Southern Kings in Super Rugby is highly unlikely

The Southern Kings inclusion in Super Rugby from 2013 appears less likely to go ahead ironically the change comes after the team finally enjoyed some success.

The Kings won the IRB Nations cup tournament earlier this month when they beat a Portugal side 39-12 at the Arcul de Triumf Stadium in Bucharest and remained unbeaten in the tournament.

The Southern Kings were playing as the South African Kings as part of SA Rugby’s commitment to get them playing first class rugby.

The Kings were formed as a sixth South African Super Rugby team for the expansion of the Super 14 to a Super 15 but the history goes back even further.

The first appearance of a “Southern” Super Rugby team was in 2005 when the Southern Spears were founded with the intention of playing in the Super 14 from 2007 onwards.

The Southern Spears under the guidance of Tony McKeever appointed Springbok coach Peter de Villers and were initially guaranteed entry into the 2007 Super 14.

However SARugby changed direction and the Spears gradually fizzled out despite McKeever putting up a tremendous fight for their survival.

When talk of Super Rugby’s expansion from a Super 14 to a Super 15 format started the “Southern” Super Rugby team from the Eastern Cape was reborn in the guise of the Southern Kings who went on to play the British and Irish Lions in June 2009.

The Eastern Cape was again left frustrated in 2009 when it was decided that the Melbourne Rebels and not the Southern Kings would be the 15th Super Rugby team but the Kings were assured entry into Super Rugby by SA Rugby from 2013.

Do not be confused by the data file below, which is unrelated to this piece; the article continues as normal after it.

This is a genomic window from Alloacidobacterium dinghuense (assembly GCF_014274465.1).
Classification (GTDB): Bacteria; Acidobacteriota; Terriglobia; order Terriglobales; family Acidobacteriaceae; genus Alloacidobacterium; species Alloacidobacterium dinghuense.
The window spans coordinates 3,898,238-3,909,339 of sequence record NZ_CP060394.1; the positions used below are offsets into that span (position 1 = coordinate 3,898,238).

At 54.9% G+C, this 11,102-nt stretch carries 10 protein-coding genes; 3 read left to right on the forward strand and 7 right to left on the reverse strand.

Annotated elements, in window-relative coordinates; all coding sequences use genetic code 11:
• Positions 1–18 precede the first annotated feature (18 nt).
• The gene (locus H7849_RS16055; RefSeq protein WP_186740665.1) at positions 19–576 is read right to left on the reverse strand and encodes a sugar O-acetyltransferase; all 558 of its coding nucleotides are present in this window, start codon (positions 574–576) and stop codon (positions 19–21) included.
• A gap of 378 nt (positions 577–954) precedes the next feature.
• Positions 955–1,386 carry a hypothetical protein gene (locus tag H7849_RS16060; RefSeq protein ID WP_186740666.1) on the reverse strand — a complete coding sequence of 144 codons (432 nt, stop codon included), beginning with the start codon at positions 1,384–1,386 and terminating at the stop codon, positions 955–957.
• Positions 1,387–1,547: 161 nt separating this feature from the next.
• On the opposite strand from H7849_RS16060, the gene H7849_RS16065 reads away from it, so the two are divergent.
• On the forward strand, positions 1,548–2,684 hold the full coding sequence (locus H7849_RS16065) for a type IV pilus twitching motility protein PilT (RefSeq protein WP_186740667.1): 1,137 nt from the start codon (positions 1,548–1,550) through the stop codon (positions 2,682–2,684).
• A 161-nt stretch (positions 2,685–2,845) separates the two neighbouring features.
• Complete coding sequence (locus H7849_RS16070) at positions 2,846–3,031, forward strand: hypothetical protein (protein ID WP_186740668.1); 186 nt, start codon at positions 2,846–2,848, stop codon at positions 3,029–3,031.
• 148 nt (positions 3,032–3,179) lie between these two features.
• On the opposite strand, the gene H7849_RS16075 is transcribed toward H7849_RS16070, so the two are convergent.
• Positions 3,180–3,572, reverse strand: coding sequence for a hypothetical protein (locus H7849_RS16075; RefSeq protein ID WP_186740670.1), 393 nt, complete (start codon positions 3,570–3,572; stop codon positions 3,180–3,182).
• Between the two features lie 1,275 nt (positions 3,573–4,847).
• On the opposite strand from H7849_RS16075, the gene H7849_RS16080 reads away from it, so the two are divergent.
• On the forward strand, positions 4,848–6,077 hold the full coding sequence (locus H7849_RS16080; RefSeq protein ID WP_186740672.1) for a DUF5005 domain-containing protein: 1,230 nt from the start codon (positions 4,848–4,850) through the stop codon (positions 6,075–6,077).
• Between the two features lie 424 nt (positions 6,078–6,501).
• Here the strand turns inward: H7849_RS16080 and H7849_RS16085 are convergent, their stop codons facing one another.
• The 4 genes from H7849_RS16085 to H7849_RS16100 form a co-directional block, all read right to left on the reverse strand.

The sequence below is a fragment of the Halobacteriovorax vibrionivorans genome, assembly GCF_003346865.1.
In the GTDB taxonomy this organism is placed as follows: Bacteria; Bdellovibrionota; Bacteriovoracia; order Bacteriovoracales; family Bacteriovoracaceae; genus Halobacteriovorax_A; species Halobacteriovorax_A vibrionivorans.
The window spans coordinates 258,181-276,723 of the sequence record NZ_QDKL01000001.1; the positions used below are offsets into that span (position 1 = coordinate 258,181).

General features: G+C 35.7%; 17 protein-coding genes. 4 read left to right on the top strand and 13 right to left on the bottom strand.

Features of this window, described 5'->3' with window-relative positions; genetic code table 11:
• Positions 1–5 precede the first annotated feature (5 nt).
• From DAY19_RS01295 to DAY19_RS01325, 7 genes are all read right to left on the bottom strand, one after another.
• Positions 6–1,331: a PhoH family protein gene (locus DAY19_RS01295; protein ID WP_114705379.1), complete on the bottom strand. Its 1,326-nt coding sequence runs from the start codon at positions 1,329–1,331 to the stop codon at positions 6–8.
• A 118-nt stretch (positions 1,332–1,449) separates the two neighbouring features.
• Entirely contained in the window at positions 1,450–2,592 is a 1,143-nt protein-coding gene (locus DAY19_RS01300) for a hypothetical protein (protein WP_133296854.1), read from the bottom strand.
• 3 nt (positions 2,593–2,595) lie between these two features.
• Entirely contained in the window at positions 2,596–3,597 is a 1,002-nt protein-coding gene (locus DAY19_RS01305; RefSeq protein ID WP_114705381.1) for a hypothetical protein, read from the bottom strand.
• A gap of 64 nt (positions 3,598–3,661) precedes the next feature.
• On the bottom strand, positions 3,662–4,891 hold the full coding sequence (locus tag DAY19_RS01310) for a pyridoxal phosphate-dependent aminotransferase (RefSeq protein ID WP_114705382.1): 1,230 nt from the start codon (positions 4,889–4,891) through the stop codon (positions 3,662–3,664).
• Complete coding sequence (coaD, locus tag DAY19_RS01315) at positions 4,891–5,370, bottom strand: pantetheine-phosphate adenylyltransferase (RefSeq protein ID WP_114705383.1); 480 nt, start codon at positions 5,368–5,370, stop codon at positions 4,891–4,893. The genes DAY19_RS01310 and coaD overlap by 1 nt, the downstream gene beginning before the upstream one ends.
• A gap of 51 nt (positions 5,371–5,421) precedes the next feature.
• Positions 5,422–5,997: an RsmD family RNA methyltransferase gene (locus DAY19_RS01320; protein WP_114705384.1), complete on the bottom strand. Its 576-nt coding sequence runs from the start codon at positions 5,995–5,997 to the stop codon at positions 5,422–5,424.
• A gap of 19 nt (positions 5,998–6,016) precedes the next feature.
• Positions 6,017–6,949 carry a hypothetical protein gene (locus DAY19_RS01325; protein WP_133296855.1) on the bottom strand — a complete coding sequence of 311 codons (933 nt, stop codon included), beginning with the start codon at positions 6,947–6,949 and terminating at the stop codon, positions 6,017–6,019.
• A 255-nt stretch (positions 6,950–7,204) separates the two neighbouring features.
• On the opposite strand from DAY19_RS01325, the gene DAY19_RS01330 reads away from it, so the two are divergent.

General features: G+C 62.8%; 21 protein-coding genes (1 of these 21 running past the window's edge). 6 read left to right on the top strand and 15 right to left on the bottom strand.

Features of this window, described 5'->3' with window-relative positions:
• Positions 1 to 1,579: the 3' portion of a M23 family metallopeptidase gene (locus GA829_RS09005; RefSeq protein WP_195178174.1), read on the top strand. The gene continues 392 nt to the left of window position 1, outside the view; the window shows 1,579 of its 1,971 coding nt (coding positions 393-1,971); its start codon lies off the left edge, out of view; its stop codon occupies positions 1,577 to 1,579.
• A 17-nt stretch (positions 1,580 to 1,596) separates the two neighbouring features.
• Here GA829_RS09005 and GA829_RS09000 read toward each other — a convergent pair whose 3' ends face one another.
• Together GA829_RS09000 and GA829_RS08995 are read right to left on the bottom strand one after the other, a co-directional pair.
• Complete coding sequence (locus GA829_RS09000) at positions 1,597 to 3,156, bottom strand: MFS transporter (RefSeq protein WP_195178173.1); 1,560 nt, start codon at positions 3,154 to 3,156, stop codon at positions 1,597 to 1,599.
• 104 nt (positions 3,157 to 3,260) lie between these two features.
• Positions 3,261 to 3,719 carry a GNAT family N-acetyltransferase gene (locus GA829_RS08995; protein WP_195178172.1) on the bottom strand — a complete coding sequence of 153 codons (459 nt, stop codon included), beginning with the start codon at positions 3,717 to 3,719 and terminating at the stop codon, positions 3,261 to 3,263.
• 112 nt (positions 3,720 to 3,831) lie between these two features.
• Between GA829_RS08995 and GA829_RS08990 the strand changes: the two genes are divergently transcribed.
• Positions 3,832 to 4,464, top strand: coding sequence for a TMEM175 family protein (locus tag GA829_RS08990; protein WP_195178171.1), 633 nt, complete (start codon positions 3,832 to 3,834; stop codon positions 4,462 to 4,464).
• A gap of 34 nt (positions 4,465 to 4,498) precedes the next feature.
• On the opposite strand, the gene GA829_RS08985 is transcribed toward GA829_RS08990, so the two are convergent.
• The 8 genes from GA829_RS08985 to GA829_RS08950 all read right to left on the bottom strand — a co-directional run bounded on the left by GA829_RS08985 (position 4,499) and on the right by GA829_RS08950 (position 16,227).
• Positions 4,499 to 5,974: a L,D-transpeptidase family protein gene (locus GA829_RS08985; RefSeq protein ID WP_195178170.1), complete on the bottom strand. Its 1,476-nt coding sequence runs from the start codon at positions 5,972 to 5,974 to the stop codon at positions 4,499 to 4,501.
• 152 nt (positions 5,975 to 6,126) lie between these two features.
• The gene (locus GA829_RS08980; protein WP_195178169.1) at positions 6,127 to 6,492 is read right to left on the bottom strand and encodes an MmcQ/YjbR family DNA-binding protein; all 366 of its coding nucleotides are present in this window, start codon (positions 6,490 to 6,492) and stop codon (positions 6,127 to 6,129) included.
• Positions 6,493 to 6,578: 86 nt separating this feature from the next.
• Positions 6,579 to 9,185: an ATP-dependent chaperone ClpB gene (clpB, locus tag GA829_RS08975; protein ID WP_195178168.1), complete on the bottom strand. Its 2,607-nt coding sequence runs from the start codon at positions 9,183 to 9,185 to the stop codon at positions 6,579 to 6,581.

However it now seems that the Kings entry into Super Rugby has come up against brick wall as strong as the Stormers defensive line.

SARU had hoped that they could convince SANZAR to increase Super Rugby to a 16 team format and there has even been talk of the South African conference starting two weeks earlier than their rival conferences.

Former Stormers captain Luke Watson has returned to South Africa from Bath with the intention of playing for the Kings in the 2013 Super Rugby tournament.

SANZAR (of which SARugby is a partner) have however sold the rights for the 15 team Super Rugby format for the next five years which makes including a team from anywhere else highly unlikely.

SANZAR CEO Greg Peters says that they are conscious of South Africa wanting another team but does not know how this can be done.

“We are aware that it (the Kings’ participation) is topical in South Africa, but have not had any formal proposal about how they can be accommodated,” Peters told Sport24.

“The current conference format was sold to broadcasters for a period of 5 years,” Peters added.

There has also been talk of Super Rugby’s expansion into territories such as Japan, the United States or Pacific Islands but it seems that this is some way off SANZAR’s agenda.

“It’s a topic that SANZAR will consider at some stage, but our vision is to run the best competitions and commercially strongest competitions in world rugby,” said Peters.

“The idea is to enhance rugby in South Africa, New Zealand and Australia. “

“We’re in the first year of a new conference format and need to do that well before we look to the future.”

A Super 16 with the Southern Kings included now appears to be highly unlikely which puts South Africa’s five current Super Rugby teams under pressure as SARugby have made a commitment to the Kings.

If the Kings insist on a place in the competition from 2013 the only solution would appear to be for the Cheetahs and Lions to join forces as the Cats again.

Alternatively the lowest ranked South African Super Rugby team could lose their Super Rugby status in a promotion-relegation match.

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